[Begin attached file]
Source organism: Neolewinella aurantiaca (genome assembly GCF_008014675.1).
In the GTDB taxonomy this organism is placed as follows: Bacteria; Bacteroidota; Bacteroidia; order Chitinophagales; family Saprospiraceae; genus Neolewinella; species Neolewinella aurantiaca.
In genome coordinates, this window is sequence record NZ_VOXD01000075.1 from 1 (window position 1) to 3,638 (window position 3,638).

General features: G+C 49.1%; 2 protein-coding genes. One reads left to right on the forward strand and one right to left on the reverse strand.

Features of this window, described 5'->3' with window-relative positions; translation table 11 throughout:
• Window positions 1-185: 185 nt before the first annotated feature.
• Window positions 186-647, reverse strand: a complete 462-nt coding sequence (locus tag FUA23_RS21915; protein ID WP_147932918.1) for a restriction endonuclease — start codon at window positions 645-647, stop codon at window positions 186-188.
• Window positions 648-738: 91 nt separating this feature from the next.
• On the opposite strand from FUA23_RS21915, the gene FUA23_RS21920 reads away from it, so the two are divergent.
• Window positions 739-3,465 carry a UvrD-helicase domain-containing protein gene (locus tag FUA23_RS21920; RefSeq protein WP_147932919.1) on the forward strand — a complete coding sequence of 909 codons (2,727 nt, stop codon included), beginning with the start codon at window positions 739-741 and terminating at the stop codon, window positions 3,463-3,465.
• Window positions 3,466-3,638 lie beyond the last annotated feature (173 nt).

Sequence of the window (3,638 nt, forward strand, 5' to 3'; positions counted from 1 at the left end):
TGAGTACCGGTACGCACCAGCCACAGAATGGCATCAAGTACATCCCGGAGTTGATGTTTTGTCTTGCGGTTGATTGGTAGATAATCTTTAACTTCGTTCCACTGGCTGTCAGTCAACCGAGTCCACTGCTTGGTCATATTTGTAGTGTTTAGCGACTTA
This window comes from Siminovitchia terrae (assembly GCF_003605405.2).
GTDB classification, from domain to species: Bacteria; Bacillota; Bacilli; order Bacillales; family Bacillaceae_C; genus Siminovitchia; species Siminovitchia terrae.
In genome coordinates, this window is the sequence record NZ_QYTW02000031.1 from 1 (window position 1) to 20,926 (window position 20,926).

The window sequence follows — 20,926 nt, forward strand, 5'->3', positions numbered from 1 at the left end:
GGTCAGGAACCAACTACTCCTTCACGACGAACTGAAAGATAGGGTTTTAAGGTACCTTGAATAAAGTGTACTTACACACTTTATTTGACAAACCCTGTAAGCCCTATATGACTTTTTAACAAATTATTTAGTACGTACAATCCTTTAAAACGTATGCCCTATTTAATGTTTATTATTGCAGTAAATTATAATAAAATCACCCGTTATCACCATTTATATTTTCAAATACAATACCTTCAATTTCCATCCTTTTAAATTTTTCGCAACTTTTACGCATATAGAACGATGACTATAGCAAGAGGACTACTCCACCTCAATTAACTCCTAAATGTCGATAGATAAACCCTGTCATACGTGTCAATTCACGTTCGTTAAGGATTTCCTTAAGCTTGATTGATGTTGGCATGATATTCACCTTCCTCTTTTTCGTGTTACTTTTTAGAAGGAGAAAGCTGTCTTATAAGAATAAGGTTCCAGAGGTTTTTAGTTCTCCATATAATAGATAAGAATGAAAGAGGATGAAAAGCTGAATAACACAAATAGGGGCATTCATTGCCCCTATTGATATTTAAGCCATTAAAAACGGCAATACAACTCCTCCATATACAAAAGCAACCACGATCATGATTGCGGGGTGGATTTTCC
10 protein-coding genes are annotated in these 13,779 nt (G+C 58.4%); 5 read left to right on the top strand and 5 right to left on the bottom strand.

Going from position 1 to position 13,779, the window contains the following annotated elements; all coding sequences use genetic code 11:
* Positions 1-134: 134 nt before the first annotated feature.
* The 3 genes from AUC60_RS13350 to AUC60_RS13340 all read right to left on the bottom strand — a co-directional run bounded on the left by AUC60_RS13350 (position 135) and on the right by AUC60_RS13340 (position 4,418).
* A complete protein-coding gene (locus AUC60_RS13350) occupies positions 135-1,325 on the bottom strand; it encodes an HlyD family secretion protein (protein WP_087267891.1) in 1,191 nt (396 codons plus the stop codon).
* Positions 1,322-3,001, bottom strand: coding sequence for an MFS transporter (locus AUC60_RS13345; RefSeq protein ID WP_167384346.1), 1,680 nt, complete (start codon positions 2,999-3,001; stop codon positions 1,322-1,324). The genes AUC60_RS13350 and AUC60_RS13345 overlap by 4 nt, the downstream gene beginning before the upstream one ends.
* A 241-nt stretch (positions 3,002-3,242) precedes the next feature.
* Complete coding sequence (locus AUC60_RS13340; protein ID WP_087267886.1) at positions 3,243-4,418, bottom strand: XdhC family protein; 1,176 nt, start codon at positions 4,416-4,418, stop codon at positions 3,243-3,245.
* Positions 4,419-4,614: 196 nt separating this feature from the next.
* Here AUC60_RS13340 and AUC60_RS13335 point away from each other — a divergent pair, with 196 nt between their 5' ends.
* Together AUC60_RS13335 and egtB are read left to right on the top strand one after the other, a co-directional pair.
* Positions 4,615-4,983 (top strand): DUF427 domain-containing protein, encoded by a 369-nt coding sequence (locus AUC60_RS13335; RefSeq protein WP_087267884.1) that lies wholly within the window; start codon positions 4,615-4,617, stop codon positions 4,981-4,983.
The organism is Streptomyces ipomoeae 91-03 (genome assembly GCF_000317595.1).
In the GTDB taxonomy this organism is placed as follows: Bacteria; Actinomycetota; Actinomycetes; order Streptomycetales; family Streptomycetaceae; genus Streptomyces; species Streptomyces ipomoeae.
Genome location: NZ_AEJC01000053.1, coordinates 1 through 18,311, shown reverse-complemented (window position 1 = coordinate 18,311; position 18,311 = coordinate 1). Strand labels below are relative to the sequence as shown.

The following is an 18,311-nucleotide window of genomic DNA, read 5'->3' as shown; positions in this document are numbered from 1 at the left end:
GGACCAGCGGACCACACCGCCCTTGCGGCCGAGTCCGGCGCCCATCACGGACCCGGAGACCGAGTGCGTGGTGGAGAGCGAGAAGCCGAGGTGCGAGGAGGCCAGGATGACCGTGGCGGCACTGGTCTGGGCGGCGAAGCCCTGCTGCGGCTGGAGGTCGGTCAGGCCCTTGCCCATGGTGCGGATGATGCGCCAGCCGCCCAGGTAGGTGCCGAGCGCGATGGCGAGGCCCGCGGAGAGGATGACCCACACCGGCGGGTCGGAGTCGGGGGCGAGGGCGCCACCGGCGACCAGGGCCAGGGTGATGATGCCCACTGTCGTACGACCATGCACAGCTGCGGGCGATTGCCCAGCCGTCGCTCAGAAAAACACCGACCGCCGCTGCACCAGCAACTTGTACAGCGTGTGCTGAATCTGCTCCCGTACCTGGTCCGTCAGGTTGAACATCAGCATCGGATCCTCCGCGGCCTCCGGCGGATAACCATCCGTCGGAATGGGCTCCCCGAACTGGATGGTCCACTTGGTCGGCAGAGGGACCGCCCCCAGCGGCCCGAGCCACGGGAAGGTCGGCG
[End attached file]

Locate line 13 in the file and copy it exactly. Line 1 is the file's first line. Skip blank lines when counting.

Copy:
TGAGTACCGGTACGCACCAGCCACAGAATGGCATCAAGTACATCCCGGAGTTGATGTTTTGTCTTGCGGTTGATTGGTAGATAATCTTTAACTTCGTTCCACTGGCTGTCAGTCAACCGAGTCCACTGCTTGGTCATATTTGTAGTGTTTAGCGACTTA